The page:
I get it. You’re not an IT expert. So how are you going to know what you’re looking at when you have five cloud-services proposals in front of you?

Well, this is when I recommend you call in an expert.

If you have an IT expert in-house, that can be a good place to start. Have them walk you through the pros and cons of each solution from a business standpoint. Don’t just consider what you need right now. Consider what you’re going to need in six months, a year or five years.

This is something we actually help our clients and potential clients with. Most of the time they don’t have in-house IT experts – or their in-house IT isn’t knowledgeable enough about the cloud to be able to help them through. So when we present our proposal, we will also help the client walk through the other proposals they’ve received. We analyze the proposals through a business lens and help the client determine what is going to work best for them.

Sometimes the result is that the client wants to go with a different company. Sometimes they choose to work with us for some services and not others. But most of the time, they become so educated throughout this process that they quickly see we can provide everything they want and need for the same price as the big gorillas. So yes, it’s absolutely worthwhile for us to spend this kind of time with potential clients.

Things to Look Out For

Whether or not you choose to bring in an expert to help you figure out what cloud solutions you need, there are things to look out for as you’re making decisions.

  1. Don’t just guesstimate what your usage is going to be. Spend the time to think through all the potential use cases and calculate an accurate usage estimate for each piece of your cloud solution. This can be tricky if you’re not super IT-savvy – so I still recommend you call in an expert for this.
  2. Inform the vendor about what other vendors you’re considering. Their response to this will be very telling. If they turn it into a sales pitch about why they are better than anyone else, beware. Someone who is truly agnostic and going to provide you white-glove service going forward is going to help you compare their solution to the others you’re considering – without a heavy sales pitch.
  3. Get to know where each cloud vendor came from. Did they start out as a cloud company, or did they just add cloud to their existing solution set? For example, Fluid has been providing hosted solutions for over ten years, and that naturally evolved into creating our own robust cloud solution. Our facilities, technologies, security, staff and solutions meet and exceed what the big gorillas can offer because the cloud is part of the foundation of our company.
  4. Find out if future upgrades are included – but also find out how much the additional labor is going to cost. This is a big “gotcha” with many cloud solutions. Patches and updates are often included, but the labor for upgrades is usually an additional cost.
  5. Consider how much attention you really want. The big cloud companies have hundreds of thousands of customers. You’re just a number in a call queue. Smaller companies can often offer much better, more personalized service for the same price.
  6. Figure out if you are okay with piecemeal service, or if you really want end-to-end service from one company. Most big companies can’t offer end-to-end service. Smaller companies like Fluid can. End-to-end would include:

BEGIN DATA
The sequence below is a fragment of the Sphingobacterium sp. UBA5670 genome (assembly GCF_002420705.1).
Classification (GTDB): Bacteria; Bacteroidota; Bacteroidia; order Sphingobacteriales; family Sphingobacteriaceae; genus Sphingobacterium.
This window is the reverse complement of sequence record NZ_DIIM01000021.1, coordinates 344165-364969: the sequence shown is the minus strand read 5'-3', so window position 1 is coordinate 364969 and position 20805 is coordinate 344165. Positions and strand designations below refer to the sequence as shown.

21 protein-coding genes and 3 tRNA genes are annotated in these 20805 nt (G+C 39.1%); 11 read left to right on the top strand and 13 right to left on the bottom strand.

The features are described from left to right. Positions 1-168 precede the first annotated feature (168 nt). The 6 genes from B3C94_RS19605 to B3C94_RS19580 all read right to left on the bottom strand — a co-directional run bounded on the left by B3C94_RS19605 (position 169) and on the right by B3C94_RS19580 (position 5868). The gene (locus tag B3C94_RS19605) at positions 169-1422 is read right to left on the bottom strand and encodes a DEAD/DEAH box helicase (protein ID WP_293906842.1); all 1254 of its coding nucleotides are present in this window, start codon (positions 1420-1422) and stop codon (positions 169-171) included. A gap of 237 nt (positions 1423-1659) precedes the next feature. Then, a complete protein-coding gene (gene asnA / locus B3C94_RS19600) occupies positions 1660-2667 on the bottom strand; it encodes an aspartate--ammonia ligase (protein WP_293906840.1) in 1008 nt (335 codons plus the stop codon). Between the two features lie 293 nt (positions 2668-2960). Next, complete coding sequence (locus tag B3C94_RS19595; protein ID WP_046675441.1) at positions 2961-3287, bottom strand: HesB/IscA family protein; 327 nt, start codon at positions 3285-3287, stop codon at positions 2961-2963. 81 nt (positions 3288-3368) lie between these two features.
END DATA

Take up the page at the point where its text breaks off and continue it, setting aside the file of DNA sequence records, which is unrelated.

1. Defining the solutions you need in the cloud
    2. Defining all your technical specifications
    3. Migrating your business to the cloud
    4. Full white-glove support, including onsite, post-implementation and ongoing support

As CEO of Fluid IT Services, I am on a mission to help businesses stop wasting their money while also helping them move toward their goals with the right IT services and cloud resources. Contact us today – before you buy a lemon… er… get stuck in a cloud contract you regret.

How We Combined Cloud and IT Support

cloud securityQuality Cloud Hosting AND Responsive IT Service: Is It Just a Dream? The cloud has been around for a while now, and IT support services have been around since IT came into existence, but in my experience, seldom do they actually work together.

I knew I wasn’t the only one who thought this way, so I asked over a dozen other CEOs in a variety of industries about their experiences with cloud hosting and IT support. As someone who is part of the cloud and IT support industry, I wanted to know what their pain points were.

Overwhelmingly, the top two most important priorities for these CEOs were:

  1. High availability and uptime
  2. Support responsiveness and proactivity

This didn’t surprise me. Businesses can’t run successfully if their systems are down or if they have to wait days for IT support.

The IT Landscape

Fifteen years ago, the IT landscape looked a lot different. Most of the time a single person was responsible for all of a business’s IT needs. If your systems were down or Helpdesk Jimmy wasn’t answering the phone, you just walked down the hall grabbed the “one throat to choke.”

Today things are more complicated. Many companies have deployed their critical systems in the cloud, sometimes using multiple cloud providers. Many more companies have outsourced their IT support because there simply is not enough consistent demand to justify full-time employees (a side benefit of using the cloud).

Often the IT support company is separate from the cloud provider, and the cloud provider is only interested in servicing their part of the IT picture. If you’ve ever dealt with Microsoft support you know this all too well.